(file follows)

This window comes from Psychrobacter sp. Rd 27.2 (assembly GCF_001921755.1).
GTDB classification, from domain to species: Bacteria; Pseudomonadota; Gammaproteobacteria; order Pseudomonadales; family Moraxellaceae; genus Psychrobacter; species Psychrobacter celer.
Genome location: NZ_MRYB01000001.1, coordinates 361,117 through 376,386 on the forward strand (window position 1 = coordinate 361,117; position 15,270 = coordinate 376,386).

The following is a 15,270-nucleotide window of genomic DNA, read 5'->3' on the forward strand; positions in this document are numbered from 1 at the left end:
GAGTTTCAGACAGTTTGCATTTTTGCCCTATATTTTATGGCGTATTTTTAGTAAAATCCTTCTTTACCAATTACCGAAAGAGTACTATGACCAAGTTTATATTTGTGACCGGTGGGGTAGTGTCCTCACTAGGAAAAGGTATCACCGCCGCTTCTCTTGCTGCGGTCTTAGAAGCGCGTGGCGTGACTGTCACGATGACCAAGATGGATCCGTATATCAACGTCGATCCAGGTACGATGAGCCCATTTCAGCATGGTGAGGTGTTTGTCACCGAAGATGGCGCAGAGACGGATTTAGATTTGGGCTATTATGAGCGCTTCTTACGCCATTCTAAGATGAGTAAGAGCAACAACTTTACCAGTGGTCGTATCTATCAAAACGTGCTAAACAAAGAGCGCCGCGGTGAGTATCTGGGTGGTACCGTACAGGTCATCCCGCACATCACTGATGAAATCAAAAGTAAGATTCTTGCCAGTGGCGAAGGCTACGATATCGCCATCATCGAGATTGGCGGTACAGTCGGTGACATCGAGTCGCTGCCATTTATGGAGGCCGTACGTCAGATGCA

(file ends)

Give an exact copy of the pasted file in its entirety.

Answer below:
This window comes from Psychrobacter sp. Rd 27.2 (assembly GCF_001921755.1).
GTDB classification, from domain to species: Bacteria; Pseudomonadota; Gammaproteobacteria; order Pseudomonadales; family Moraxellaceae; genus Psychrobacter; species Psychrobacter celer.
Genome location: NZ_MRYB01000001.1, coordinates 361,117 through 376,386 on the forward strand (window position 1 = coordinate 361,117; position 15,270 = coordinate 376,386).

The following is a 15,270-nucleotide window of genomic DNA, read 5'->3' on the forward strand; positions in this document are numbered from 1 at the left end:
GAGTTTCAGACAGTTTGCATTTTTGCCCTATATTTTATGGCGTATTTTTAGTAAAATCCTTCTTTACCAATTACCGAAAGAGTACTATGACCAAGTTTATATTTGTGACCGGTGGGGTAGTGTCCTCACTAGGAAAAGGTATCACCGCCGCTTCTCTTGCTGCGGTCTTAGAAGCGCGTGGCGTGACTGTCACGATGACCAAGATGGATCCGTATATCAACGTCGATCCAGGTACGATGAGCCCATTTCAGCATGGTGAGGTGTTTGTCACCGAAGATGGCGCAGAGACGGATTTAGATTTGGGCTATTATGAGCGCTTCTTACGCCATTCTAAGATGAGTAAGAGCAACAACTTTACCAGTGGTCGTATCTATCAAAACGTGCTAAACAAAGAGCGCCGCGGTGAGTATCTGGGTGGTACCGTACAGGTCATCCCGCACATCACTGATGAAATCAAAAGTAAGATTCTTGCCAGTGGCGAAGGCTACGATATCGCCATCATCGAGATTGGCGGTACAGTCGGTGACATCGAGTCGCTGCCATTTATGGAGGCCGTACGTCAGATGCA